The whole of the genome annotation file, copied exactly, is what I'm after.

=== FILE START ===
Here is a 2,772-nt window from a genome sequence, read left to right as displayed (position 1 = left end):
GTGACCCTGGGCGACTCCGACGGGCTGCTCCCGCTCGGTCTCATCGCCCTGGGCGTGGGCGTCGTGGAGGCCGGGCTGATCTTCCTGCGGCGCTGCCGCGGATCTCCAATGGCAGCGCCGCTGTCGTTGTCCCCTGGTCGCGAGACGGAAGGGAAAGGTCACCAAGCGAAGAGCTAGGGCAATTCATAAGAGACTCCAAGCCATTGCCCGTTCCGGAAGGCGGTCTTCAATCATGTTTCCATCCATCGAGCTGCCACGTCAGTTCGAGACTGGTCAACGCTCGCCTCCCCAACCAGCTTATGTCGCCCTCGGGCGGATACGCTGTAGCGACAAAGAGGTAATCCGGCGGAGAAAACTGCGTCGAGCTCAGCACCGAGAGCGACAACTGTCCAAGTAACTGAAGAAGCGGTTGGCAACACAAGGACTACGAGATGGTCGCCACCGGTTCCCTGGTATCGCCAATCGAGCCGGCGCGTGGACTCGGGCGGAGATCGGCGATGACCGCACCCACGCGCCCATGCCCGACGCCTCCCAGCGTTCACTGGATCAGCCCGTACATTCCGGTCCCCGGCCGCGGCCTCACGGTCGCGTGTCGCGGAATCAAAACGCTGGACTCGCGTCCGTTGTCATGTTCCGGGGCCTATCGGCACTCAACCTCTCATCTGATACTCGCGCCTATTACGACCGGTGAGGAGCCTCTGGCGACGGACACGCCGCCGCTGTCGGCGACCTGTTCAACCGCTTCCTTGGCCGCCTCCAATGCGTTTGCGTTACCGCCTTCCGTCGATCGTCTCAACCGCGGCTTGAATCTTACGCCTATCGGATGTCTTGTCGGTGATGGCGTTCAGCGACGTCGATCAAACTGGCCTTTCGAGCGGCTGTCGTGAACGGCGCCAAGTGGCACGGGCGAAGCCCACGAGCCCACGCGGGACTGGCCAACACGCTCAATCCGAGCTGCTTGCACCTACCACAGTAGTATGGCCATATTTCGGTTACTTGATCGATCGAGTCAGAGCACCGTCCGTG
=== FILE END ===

Here is a 2,772-nt window from a genome sequence, read left to right as displayed (position 1 = left end):
GTGACCCTGGGCGACTCCGACGGGCTGCTCCCGCTCGGTCTCATCGCCCTGGGCGTGGGCGTCGTGGAGGCCGGGCTGATCTTCCTGCGGCGCTGCCGCGGATCTCCAATGGCAGCGCCGCTGTCGTTGTCCCCTGGTCGCGAGACGGAAGGGAAAGGTCACCAAGCGAAGAGCTAGGGCAATTCATAAGAGACTCCAAGCCATTGCCCGTTCCGGAAGGCGGTCTTCAATCATGTTTCCATCCATCGAGCTGCCACGTCAGTTCGAGACTGGTCAACGCTCGCCTCCCCAACCAGCTTATGTCGCCCTCGGGCGGATACGCTGTAGCGACAAAGAGGTAATCCGGCGGAGAAAACTGCGTCGAGCTCAGCACCGAGAGCGACAACTGTCCAAGTAACTGAAGAAGCGGTTGGCAACACAAGGACTACGAGATGGTCGCCACCGGTTCCCTGGTATCGCCAATCGAGCCGGCGCGTGGACTCGGGCGGAGATCGGCGATGACCGCACCCACGCGCCCATGCCCGACGCCTCCCAGCGTTCACTGGATCAGCCCGTACATTCCGGTCCCCGGCCGCGGCCTCACGGTCGCGTGTCGCGGAATCAAAACGCTGGACTCGCGTCCGTTGTCATGTTCCGGGGCCTATCGGCACTCAACCTCTCATCTGATACTCGCGCCTATTACGACCGGTGAGGAGCCTCTGGCGACGGACACGCCGCCGCTGTCGGCGACCTGTTCAACCGCTTCCTTGGCCGCCTCCAATGCGTTTGCGTTACCGCCTTCCGTCGATCGTCTCAACCGCGGCTTGAATCTTACGCCTATCGGATGTCTTGTCGGTGATGGCGTTCAGCGACGTCGATCAAACTGGCCTTTCGAGCGGCTGTCGTGAACGGCGCCAAGTGGCACGGGCGAAGCCCACGAGCCCACGCGGGACTGGCCAACACGCTCAATCCGAGCTGCTTGCACCTACCACAGTAGTATGGCCATATTTCGGTTACTTGATCGATCGAGTCAGAGCACCGTCCGTG